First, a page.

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Epileptic clay pigeon shooter loses gun licence appeal


The case against a Belfast man charged with causing an explosion in the city is withdrawn.

The case against a Belfast man charged with causing an explosion in the city is withdrawn.

The case against a Belfast man charged with causing an explosion in the city is withdrawn.

An epileptic clay pigeon shooter has lost a High Court challenge to having his gun licence revoked.

The 39-year-old security guard from Co Derry had his firearms certificate (FAC) taken from him amid concerns about his medical condition and whether or not he properly declared it.

The man, who also has limited literacy skills, sought to judicially review Justice Minister David Ford's decision in 2013 to reject an appeal against the police withdrawing his permit.

But a judge dismissed his case after rejecting claims that the action against him was unfair and irrational.

Mr Justice Horner said: "On the evidence, the Minister would have been entitled to conclude that the applicant had attempted to deceive the authorities by not disclosing his medical history... when he knew or should have known that it was his responsibility to do so."

Publication of the man's name is prohibited due to his father also keeping guns at the family home.

Described as coming from a strong country sports background, he is a member of two shooting clubs and also helps control vermin for local farmers.

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He held a licence for three years before being informed of the revocation by the PSNI's Firearms and Explosives Branch in November 2010.

His lawyers claimed the move followed an anonymous and malicious letter to police questioning the man's health.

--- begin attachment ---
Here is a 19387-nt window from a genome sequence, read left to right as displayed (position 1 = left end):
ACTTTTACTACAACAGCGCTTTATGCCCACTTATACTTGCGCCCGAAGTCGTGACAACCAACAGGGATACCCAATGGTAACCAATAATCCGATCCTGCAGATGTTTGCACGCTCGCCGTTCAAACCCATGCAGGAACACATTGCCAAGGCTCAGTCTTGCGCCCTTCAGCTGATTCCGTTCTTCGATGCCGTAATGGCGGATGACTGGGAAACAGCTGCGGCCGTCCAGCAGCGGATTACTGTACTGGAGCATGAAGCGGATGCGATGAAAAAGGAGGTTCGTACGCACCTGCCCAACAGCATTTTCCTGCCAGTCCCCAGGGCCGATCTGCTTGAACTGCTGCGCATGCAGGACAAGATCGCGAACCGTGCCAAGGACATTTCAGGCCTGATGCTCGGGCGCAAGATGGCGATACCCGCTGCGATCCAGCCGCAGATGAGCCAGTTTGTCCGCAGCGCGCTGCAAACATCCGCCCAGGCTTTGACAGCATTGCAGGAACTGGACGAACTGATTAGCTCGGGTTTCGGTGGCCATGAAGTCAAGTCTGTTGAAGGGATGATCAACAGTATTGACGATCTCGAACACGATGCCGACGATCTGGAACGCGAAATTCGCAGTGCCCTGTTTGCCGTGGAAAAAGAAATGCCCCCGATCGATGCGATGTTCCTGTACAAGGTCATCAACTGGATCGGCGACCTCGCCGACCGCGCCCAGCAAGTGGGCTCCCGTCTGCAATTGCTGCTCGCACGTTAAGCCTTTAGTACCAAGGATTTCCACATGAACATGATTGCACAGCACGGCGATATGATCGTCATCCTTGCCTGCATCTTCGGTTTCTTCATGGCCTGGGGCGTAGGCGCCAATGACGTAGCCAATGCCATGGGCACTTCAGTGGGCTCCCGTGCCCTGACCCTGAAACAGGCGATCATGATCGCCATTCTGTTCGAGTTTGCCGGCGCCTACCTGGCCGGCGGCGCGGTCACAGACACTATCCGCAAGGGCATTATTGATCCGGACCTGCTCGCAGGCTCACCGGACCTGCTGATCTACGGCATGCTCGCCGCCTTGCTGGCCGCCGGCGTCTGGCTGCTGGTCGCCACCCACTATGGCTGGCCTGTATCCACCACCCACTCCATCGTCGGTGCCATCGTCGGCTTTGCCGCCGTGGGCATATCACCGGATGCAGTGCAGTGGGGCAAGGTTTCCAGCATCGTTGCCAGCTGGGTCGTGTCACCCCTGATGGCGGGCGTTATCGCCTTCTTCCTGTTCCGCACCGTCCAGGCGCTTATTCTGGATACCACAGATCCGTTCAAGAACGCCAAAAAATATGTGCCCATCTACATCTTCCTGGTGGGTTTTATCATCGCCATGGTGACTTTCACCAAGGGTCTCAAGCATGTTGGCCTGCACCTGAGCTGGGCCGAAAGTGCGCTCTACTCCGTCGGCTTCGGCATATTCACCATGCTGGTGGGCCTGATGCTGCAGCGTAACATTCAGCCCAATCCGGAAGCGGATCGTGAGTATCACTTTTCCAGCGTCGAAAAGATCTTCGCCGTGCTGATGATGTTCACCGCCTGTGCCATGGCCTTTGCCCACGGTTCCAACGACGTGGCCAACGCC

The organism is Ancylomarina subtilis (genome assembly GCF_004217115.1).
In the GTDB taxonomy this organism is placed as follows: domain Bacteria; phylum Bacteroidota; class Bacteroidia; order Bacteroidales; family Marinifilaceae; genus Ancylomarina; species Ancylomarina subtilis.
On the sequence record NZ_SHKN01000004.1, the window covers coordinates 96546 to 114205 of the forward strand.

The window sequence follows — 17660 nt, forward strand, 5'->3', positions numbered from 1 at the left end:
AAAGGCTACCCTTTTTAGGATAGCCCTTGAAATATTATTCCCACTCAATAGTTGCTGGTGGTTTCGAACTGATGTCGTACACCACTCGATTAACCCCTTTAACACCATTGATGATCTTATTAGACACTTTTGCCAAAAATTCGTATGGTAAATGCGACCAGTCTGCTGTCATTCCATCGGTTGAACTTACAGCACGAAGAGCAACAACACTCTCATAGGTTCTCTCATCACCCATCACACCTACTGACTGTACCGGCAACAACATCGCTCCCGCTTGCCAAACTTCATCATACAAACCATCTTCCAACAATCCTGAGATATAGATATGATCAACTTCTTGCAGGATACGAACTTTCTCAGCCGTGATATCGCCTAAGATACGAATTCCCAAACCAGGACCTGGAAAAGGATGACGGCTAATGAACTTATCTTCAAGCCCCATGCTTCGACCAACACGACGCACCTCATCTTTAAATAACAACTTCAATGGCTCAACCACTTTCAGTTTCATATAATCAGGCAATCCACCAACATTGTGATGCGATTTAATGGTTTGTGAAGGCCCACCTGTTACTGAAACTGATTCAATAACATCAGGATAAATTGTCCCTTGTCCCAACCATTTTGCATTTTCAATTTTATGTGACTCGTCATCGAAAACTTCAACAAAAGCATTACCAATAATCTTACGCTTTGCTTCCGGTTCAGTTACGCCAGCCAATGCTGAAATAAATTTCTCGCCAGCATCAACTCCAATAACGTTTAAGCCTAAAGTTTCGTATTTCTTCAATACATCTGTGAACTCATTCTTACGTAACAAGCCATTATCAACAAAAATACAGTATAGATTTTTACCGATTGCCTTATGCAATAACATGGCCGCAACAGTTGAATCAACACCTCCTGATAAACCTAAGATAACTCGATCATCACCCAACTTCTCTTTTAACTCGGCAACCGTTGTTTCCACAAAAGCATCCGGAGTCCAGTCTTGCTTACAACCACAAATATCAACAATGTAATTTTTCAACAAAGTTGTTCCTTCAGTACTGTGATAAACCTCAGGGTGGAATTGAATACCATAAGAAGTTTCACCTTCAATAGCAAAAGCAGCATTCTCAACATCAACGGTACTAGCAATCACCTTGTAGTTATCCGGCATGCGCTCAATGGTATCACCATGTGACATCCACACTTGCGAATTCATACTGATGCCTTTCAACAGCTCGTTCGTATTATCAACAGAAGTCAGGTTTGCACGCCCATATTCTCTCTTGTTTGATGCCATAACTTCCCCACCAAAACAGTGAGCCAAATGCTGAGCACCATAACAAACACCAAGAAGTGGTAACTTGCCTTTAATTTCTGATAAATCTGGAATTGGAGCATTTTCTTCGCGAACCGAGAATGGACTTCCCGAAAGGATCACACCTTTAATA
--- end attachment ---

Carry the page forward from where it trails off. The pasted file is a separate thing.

They argued that his client's epilepsy is under full control and regulated by medicine.

Dealing with an allegation that the man knowingly or recklessly misstated his condition, his barrister cited his high degree of illiteracy and difficulties with filling in the forms.

It was contended that the Minister took his decision too quickly, failing to consider a subsequent medial report which set out how the epilepsy is being controlled.

But counsel for Mr Ford stressed the need to ensure licences are only given to this fit to use guns.

Throwing out all grounds of challenge, Mr Justice Horner said it had been irresponsible not to check the information was correct in every respect.

Rejecting a further point that the man's human rights were breached, he added: "In the circumstances, the revocation of the licence was necessary to ensure that the health and safety of other persons was not endangered."

Although he acknowledged how the applicant regarded it as important to indulge in his shooting hobby, the judge also stressed the "enormous effort and expense" the legal challenge involved.

He said: "In these times of austerity, and cutbacks in public funding, it might be thought that the effort, the expertise, the expense, the costs and the use of court resources cannot all be justified given the issues at stake in this type of case."

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